Updated: May 20, 2020
We interviewed Sian Evans, former senior lecturer at Central Saint Martins and award winning jewellery designer and founder of ‘Sian Evans Jewellery’. Her interest in ancient jewellery techniques is apparent in many of her collections, and we discovered more about her passion for archaeology, anthropology, and the ‘possibility for the bottom of your jewellery box’. Read the interview below:
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Q: Do you have a favourite piece of jewellery?
A: Not a favourite single piece, but I have a love for old, archaeological pieces of jewellery that come from the Bronze Age. The huge amount of skill and the dexterity that our ancient jewellery ancestors possessed is awe-inspiring!
Q: What is it that fascinates you about the history of jewellery most?
A: We as humans have developed a certain sense of self, and with that, a sense of belonging.
For example, being part of a family or tribe gives you a sense of unity and archaeologists believe that when particular tribes started to dress in different ways this grew into a sense of identity.
Neanderthals have been found with body adornments - Archaeologists have found pieces of body adornment 70,000+ years old – I find that extraordinary!
“A combination of old and new processes I’ve collected over the years has created for me a kind of augmented toolkit”
Q: Do you think the reasons for wearing jewellery have changed over time?
A: Historically, the reasons why humans wear jewellery have not changed one iota!
There has always been a leader in a tribe and often, they are determined by wearing something different. It could be a different set of feathers or shells but it will be something that only the leader is allowed to wear which signifys that they are in charge – and that’s jewellery.
Sians 'successful' earrings from her 'Fruit' collection
Q: Do you think the situation affects why and how people wear jewellery?
A: Yes of course - if I’m going to a party I can really show off how fashionable and attractive I am but if I’m going to a business meeting I want to look serious and successful.
For example, a successful piece of jewellery will depend on who you are, and what time you’re from. For me, what I would call ‘successful’ earrings are those that display exquisite workmanship and materials – so my ‘successful’ earrings are handmade from gold and rubies.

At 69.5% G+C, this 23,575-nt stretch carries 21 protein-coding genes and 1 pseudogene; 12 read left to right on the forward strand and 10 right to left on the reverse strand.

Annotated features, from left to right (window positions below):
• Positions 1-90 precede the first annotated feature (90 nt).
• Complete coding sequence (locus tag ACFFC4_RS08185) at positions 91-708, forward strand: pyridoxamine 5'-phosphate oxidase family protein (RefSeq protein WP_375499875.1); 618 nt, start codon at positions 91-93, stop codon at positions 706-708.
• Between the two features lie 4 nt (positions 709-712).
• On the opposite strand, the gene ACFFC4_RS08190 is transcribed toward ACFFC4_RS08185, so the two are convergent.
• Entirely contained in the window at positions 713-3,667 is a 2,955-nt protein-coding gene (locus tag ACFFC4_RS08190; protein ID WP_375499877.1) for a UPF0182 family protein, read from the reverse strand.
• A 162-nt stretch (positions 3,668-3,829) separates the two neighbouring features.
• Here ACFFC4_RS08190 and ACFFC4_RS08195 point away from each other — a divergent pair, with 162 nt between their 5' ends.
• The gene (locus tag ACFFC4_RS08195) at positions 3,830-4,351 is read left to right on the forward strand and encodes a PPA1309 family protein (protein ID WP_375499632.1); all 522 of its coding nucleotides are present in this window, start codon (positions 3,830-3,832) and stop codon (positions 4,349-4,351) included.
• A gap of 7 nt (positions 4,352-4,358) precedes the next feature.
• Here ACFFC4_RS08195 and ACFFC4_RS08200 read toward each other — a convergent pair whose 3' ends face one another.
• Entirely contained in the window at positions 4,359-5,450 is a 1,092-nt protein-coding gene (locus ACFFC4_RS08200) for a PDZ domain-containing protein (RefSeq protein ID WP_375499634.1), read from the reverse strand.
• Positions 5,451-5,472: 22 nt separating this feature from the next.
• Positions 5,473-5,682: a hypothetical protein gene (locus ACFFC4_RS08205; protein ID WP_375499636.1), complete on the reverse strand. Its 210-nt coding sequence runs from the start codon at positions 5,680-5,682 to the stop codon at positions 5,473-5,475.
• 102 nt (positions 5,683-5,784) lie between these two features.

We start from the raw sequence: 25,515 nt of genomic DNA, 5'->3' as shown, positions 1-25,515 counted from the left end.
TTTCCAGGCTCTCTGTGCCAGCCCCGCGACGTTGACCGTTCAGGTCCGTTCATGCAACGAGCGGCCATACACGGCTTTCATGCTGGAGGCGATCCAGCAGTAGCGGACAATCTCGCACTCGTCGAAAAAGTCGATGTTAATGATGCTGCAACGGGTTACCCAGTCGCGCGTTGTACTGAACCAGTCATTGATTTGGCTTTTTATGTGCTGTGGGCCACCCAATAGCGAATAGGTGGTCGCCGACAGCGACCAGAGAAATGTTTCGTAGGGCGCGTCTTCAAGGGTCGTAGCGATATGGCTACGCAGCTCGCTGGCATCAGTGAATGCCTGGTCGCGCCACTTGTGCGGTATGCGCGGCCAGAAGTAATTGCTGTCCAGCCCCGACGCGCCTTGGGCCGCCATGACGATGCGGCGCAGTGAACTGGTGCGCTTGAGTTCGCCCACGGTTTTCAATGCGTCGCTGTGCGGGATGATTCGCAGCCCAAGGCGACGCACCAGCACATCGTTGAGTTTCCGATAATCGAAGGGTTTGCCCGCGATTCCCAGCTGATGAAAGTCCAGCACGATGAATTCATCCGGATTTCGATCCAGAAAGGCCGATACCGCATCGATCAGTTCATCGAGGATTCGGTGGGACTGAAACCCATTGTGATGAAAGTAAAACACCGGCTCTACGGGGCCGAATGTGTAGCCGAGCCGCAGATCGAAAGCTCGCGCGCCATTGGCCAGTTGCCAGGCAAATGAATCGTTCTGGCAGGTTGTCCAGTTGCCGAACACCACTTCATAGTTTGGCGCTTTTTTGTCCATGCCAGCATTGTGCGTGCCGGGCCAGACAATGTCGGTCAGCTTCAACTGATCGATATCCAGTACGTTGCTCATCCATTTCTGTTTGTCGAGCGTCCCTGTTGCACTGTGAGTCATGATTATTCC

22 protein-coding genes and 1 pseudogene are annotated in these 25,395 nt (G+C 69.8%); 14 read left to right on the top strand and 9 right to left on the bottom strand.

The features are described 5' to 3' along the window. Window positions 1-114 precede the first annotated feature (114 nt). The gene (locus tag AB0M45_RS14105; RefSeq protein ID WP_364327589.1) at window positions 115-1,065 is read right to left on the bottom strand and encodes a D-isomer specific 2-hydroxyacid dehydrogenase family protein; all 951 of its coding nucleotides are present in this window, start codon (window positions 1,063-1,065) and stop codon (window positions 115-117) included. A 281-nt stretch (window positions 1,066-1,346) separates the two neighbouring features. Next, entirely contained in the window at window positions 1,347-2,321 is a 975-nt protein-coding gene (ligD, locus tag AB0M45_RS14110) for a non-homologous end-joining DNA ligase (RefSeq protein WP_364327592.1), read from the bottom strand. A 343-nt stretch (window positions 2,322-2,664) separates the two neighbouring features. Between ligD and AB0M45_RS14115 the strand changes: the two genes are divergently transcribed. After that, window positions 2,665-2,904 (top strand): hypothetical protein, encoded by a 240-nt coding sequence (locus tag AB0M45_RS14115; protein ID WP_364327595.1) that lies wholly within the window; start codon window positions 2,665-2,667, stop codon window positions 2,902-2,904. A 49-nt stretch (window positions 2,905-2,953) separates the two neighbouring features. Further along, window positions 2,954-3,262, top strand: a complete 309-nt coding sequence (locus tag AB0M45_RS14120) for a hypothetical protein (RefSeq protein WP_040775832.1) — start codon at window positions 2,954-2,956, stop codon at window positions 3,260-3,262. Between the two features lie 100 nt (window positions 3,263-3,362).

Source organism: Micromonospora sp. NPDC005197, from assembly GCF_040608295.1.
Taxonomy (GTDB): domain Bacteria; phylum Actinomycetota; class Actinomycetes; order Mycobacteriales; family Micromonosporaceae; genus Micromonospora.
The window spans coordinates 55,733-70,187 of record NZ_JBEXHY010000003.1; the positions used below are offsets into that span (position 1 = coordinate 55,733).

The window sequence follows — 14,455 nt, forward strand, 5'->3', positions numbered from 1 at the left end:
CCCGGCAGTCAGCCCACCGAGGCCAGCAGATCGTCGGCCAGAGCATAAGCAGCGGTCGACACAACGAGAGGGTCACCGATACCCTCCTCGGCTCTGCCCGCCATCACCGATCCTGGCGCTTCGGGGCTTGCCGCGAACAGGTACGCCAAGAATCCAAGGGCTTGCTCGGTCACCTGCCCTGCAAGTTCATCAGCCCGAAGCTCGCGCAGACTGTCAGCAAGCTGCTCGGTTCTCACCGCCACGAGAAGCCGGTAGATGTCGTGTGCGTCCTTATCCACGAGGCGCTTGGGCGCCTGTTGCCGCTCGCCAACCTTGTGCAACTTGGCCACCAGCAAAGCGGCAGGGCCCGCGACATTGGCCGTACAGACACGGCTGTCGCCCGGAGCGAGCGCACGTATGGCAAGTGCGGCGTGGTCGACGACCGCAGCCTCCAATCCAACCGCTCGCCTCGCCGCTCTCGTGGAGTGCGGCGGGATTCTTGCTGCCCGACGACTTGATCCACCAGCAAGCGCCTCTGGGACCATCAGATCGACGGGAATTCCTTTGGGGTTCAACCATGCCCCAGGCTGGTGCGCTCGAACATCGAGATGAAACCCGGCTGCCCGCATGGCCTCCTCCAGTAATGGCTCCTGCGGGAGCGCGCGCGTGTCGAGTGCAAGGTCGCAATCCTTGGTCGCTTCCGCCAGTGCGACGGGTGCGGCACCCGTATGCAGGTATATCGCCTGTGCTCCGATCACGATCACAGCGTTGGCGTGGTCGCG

“Historically, the reasons why humans wear jewellery
have not changed one iota!”
Q: Do you think there is a subjective element to the perception of value when it comes to jewellery?
A: The anthropology of wearing jewellery and fashion has always fascinated me. You wear a piece of jewellery as part of a package, and once it’s on your body it can’t be separated from anything else.
Your dress code informs who’s looking at you and a piece of jewellery on a body is completely different when it’s sat in a shop.
Even the designer who made it won’t have the same understanding of that jewellery as the person who ends up wearing it – there’s a very different interpretation involved.
Q: Do you think there’s a particular type of woman who wears your jewellery?
A: Different types of people come to me to buy different types of jewellery. The fashion jewellery that I make is very flamboyant, so the people that wear that are very much ready to party, whereas my precious jewellery is often quite low-key, so those clients could be considered quite design conscious.
Q: Are there different processes involved in making each of the different collections?
A: I’m also an archaeologist, so I’m extremely interested in very old processes – many of which have found their way into my work. These may have developed from me holding old pieces and trying to work out how they’ve been made or reading certain books, and testing out ideas.